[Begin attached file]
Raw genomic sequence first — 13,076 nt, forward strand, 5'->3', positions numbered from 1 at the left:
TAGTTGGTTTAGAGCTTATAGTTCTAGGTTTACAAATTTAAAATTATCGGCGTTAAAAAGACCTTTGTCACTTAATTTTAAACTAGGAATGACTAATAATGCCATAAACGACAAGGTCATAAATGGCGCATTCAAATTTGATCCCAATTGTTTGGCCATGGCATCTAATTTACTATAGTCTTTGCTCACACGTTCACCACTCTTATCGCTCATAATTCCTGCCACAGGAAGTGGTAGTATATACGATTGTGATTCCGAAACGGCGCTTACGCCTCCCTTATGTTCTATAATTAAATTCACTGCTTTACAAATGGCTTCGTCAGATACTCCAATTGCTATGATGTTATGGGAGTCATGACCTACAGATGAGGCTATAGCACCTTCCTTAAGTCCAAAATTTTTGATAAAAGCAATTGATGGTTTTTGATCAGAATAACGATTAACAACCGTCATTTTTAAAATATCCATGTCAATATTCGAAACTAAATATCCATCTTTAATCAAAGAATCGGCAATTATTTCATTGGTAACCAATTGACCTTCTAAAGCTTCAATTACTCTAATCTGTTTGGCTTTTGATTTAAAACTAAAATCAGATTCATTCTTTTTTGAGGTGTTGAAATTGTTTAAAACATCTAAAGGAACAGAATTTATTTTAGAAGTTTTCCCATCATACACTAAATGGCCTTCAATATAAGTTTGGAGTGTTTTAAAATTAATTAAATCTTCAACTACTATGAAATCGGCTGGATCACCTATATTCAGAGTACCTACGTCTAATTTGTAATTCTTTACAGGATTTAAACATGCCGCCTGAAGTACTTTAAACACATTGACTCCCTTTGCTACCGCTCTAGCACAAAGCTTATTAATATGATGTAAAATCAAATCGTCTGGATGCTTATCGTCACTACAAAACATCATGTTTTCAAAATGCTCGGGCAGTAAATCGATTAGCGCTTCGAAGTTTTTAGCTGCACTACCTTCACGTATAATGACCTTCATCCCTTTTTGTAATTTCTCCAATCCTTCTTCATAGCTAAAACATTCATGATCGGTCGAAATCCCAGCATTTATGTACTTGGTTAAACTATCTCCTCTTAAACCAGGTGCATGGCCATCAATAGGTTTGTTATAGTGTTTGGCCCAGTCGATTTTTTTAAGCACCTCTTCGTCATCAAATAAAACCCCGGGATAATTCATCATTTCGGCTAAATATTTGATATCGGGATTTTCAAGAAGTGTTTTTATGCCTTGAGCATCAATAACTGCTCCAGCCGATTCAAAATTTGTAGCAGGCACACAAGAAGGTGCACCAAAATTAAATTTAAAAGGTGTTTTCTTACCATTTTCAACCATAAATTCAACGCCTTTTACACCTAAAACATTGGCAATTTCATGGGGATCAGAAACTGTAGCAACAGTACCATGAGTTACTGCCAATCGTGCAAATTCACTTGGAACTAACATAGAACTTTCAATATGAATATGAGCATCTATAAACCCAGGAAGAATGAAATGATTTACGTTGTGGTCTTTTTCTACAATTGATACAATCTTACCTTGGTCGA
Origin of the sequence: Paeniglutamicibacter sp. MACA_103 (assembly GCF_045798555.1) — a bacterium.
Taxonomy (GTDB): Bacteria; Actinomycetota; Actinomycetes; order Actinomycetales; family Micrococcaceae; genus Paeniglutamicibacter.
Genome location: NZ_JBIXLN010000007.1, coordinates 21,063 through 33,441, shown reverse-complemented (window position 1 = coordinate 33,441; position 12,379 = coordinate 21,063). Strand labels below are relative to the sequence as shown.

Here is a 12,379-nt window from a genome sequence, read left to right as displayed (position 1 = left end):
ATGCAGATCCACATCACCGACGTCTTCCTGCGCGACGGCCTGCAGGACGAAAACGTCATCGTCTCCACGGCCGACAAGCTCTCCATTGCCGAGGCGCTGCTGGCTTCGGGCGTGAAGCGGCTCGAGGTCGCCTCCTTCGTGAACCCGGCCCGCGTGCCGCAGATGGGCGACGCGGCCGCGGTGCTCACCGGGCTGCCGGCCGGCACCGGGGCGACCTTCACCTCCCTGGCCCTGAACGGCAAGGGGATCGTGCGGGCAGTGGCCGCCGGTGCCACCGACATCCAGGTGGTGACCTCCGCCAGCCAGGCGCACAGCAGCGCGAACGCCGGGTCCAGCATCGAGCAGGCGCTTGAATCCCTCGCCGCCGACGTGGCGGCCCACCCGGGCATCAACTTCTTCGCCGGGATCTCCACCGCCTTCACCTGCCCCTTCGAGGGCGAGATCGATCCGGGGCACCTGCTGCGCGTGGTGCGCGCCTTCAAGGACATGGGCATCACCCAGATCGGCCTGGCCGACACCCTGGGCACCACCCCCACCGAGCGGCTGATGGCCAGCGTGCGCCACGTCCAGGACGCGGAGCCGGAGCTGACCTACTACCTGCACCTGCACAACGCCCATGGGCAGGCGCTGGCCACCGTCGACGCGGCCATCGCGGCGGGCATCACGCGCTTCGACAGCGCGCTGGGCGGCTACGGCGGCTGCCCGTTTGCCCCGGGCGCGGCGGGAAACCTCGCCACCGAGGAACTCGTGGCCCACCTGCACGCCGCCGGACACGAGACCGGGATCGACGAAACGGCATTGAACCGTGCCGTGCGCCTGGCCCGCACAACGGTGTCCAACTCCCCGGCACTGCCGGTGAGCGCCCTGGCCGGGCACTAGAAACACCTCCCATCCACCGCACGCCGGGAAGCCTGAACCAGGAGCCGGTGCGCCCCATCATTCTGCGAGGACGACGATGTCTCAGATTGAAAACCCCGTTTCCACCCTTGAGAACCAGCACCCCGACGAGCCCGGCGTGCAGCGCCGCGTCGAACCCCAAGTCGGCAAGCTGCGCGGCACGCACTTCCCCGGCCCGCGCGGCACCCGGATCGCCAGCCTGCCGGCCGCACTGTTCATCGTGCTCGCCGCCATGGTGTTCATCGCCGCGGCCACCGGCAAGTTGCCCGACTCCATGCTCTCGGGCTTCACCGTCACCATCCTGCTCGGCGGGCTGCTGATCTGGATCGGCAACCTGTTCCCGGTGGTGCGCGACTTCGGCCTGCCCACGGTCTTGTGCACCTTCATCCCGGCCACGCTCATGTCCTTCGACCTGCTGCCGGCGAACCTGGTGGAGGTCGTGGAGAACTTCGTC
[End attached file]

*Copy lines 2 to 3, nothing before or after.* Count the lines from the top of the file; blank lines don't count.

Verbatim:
TAGTTGGTTTAGAGCTTATAGTTCTAGGTTTACAAATTTAAAATTATCGGCGTTAAAAAGACCTTTGTCACTTAATTTTAAACTAGGAATGACTAATAATGCCATAAACGACAAGGTCATAAATGGCGCATTCAAATTTGATCCCAATTGTTTGGCCATGGCATCTAATTTACTATAGTCTTTGCTCACACGTTCACCACTCTTATCGCTCATAATTCCTGCCACAGGAAGTGGTAGTATATACGATTGTGATTCCGAAACGGCGCTTACGCCTCCCTTATGTTCTATAATTAAATTCACTGCTTTACAAATGGCTTCGTCAGATACTCCAATTGCTATGATGTTATGGGAGTCATGACCTACAGATGAGGCTATAGCACCTTCCTTAAGTCCAAAATTTTTGATAAAAGCAATTGATGGTTTTTGATCAGAATAACGATTAACAACCGTCATTTTTAAAATATCCATGTCAATATTCGAAACTAAATATCCATCTTTAATCAAAGAATCGGCAATTATTTCATTGGTAACCAATTGACCTTCTAAAGCTTCAATTACTCTAATCTGTTTGGCTTTTGATTTAAAACTAAAATCAGATTCATTCTTTTTTGAGGTGTTGAAATTGTTTAAAACATCTAAAGGAACAGAATTTATTTTAGAAGTTTTCCCATCATACACTAAATGGCCTTCAATATAAGTTTGGAGTGTTTTAAAATTAATTAAATCTTCAACTACTATGAAATCGGCTGGATCACCTATATTCAGAGTACCTACGTCTAATTTGTAATTCTTTACAGGATTTAAACATGCCGCCTGAAGTACTTTAAACACATTGACTCCCTTTGCTACCGCTCTAGCACAAAGCTTATTAATATGATGTAAAATCAAATCGTCTGGATGCTTATCGTCACTACAAAACATCATGTTTTCAAAATGCTCGGGCAGTAAATCGATTAGCGCTTCGAAGTTTTTAGCTGCACTACCTTCACGTATAATGACCTTCATCCCTTTTTGTAATTTCTCCAATCCTTCTTCATAGCTAAAACATTCATGATCGGTCGAAATCCCAGCATTTATGTACTTGGTTAAACTATCTCCTCTTAAACCAGGTGCATGGCCATCAATAGGTTTGTTATAGTGTTTGGCCCAGTCGATTTTTTTAAGCACCTCTTCGTCATCAAATAAAACCCCGGGATAATTCATCATTTCGGCTAAATATTTGATATCGGGATTTTCAAGAAGTGTTTTTATGCCTTGAGCATCAATAACTGCTCCAGCCGATTCAAAATTTGTAGCAGGCACACAAGAAGGTGCACCAAAATTAAATTTAAAAGGTGTTTTCTTACCATTTTCAACCATAAATTCAACGCCTTTTACACCTAAAACATTGGCAATTTCATGGGGATCAGAAACTGTAGCAACAGTACCATGAGTTACTGCCAATCGTGCAAATTCACTTGGAACTAACATAGAACTTTCAATATGAATATGAGCATCTATAAACCCAGGAAGAATGAAATGATTTACGTTGTGGTCTTTTTCTACAATTGATACAATCTTACCTTGGTCGA
Origin of the sequence: Paeniglutamicibacter sp. MACA_103 (assembly GCF_045798555.1) — a bacterium.